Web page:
WASHINGTON, Feb. 4 (Xinhua) -- The U.S. National Institutes of Health (NIH) announced Tuesday it's teaming up with 10 big drug companies in an effort it called "unprecedented" to identify biological targets that could lead to new diagnostics and medicines.
The first diseases targeted by the public-private partnership, known as the Accelerating Medicines Partnership (AMP), are Alzheimer's disease, type 2 diabetes, and two autoimmune disorders, rheumatoid arthritis (RA) and systemic lupus erythematosus (lupus).
The NIH said that AMP partners will invest more than 230 million U.S. dollars over five years on these first projects, which could set the stage for broadening the partnership to other diseases and conditions.
The data and analyses generated by the venture will be made publicly available to the broad biomedical community, it said.
"Currently, we are investing a great deal of money and time in avenues with high failure rates, while patients and their families wait," said NIH Director Francis Collins. "All sectors of the biomedical enterprise agree that ... this challenge is beyond the scope of any one of us and it's time to work together in new ways to increase our collective odds of success."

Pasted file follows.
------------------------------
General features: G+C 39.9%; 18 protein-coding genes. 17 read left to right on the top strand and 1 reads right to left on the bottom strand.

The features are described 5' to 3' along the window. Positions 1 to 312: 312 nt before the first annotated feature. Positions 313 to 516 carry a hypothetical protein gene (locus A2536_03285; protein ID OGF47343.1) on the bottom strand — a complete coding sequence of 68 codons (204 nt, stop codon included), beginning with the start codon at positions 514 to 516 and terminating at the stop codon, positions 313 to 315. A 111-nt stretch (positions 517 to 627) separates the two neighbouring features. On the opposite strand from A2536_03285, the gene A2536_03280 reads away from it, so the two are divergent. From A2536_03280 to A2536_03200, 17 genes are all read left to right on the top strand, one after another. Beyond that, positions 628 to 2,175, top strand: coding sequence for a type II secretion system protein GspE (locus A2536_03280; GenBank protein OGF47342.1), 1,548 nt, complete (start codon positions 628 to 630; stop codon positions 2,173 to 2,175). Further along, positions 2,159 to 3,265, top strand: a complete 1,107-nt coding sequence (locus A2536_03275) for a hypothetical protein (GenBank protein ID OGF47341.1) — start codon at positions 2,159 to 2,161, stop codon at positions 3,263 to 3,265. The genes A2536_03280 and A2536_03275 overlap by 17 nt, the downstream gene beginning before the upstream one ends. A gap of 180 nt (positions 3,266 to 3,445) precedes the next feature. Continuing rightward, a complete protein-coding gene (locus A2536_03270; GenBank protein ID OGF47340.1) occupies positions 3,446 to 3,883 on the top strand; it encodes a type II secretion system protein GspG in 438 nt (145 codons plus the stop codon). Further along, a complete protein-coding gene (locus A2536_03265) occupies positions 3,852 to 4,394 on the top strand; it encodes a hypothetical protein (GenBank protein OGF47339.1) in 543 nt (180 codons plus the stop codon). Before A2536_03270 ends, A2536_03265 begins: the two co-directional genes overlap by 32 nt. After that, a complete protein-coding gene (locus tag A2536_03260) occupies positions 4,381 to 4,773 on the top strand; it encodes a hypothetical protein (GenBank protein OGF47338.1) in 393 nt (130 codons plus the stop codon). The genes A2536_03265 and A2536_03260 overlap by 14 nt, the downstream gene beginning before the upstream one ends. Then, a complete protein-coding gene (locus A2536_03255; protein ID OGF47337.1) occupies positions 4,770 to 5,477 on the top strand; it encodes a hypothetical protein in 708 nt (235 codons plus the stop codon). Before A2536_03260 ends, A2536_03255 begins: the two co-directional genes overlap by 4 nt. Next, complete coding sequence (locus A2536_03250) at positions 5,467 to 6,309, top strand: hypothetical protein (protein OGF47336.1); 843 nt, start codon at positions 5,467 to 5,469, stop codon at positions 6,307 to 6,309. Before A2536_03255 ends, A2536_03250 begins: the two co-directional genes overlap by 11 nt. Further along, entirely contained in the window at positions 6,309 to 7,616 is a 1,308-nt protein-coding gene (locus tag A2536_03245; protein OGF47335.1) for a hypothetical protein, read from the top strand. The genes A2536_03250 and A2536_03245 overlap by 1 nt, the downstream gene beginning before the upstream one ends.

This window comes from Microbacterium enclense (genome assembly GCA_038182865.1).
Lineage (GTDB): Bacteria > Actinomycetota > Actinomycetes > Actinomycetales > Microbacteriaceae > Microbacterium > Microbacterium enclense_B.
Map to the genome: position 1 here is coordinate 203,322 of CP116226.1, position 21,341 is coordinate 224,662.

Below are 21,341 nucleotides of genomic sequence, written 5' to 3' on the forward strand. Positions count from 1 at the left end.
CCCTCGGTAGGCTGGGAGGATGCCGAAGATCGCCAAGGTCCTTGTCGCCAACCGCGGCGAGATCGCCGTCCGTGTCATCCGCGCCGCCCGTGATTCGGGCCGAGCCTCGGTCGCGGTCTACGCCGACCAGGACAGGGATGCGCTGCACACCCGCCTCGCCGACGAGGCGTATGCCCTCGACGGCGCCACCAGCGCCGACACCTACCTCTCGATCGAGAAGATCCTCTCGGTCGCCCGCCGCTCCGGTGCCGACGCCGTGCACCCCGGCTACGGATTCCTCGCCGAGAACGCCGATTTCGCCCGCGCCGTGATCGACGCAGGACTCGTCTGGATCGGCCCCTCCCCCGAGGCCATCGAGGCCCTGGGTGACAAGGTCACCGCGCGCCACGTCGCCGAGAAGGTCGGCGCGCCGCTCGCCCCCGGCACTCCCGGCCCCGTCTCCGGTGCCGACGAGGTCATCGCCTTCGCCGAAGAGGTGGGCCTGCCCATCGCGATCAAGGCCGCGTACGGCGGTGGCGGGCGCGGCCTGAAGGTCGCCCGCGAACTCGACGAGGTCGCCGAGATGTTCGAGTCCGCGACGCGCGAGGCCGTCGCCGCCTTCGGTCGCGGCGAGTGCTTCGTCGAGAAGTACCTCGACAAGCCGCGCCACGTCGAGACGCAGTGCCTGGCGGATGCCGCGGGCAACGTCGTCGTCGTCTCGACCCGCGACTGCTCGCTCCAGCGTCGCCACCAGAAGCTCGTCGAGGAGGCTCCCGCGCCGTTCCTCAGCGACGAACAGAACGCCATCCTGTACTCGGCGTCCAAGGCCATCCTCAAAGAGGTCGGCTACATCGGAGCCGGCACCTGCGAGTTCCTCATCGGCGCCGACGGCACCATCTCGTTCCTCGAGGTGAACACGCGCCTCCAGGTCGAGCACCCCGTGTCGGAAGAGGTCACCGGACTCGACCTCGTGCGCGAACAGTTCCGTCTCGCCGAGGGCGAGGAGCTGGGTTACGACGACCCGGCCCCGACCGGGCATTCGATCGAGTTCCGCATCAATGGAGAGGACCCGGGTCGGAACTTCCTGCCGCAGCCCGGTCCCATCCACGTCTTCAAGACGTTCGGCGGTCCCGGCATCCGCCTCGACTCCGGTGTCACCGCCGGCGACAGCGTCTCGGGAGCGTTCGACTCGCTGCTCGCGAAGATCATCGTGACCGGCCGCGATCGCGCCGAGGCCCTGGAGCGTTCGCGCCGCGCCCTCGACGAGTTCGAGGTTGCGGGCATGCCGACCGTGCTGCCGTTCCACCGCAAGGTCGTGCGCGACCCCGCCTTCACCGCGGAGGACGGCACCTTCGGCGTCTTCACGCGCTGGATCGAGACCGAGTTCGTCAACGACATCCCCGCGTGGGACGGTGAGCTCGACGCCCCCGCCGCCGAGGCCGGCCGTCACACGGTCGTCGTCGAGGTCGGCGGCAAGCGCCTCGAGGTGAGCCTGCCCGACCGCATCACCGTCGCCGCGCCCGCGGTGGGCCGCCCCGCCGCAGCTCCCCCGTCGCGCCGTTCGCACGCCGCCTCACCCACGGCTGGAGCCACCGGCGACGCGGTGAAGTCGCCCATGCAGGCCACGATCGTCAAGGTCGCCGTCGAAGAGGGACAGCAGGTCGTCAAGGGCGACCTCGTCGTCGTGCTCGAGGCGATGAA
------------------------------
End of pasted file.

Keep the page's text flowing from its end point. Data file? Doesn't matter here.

According to the NIH, developing a drug from early discovery through government approval in the United States takes over a decade and has a failure rate of more than 95 percent. As a consequence, each success costs more than 1 billion dollars.
"This type of novel collaboration will leverage the strengths of both industry and NIH to ensure we expedite translation of scientific knowledge into next generation therapies to address the urgent needs of Alzheimer's, diabetes and RA/lupus patients," Mikael Dolsten, president of worldwide research and development at Pfizer, said in a statement.
The other drug companies that participated in establishing the partnership are AbbVie, Biogen Idec, Bristol-Myers Squibb, GlaxoSmithKline, Johnson & Johnson, Lilly, Merck, Sanofi and Takeda.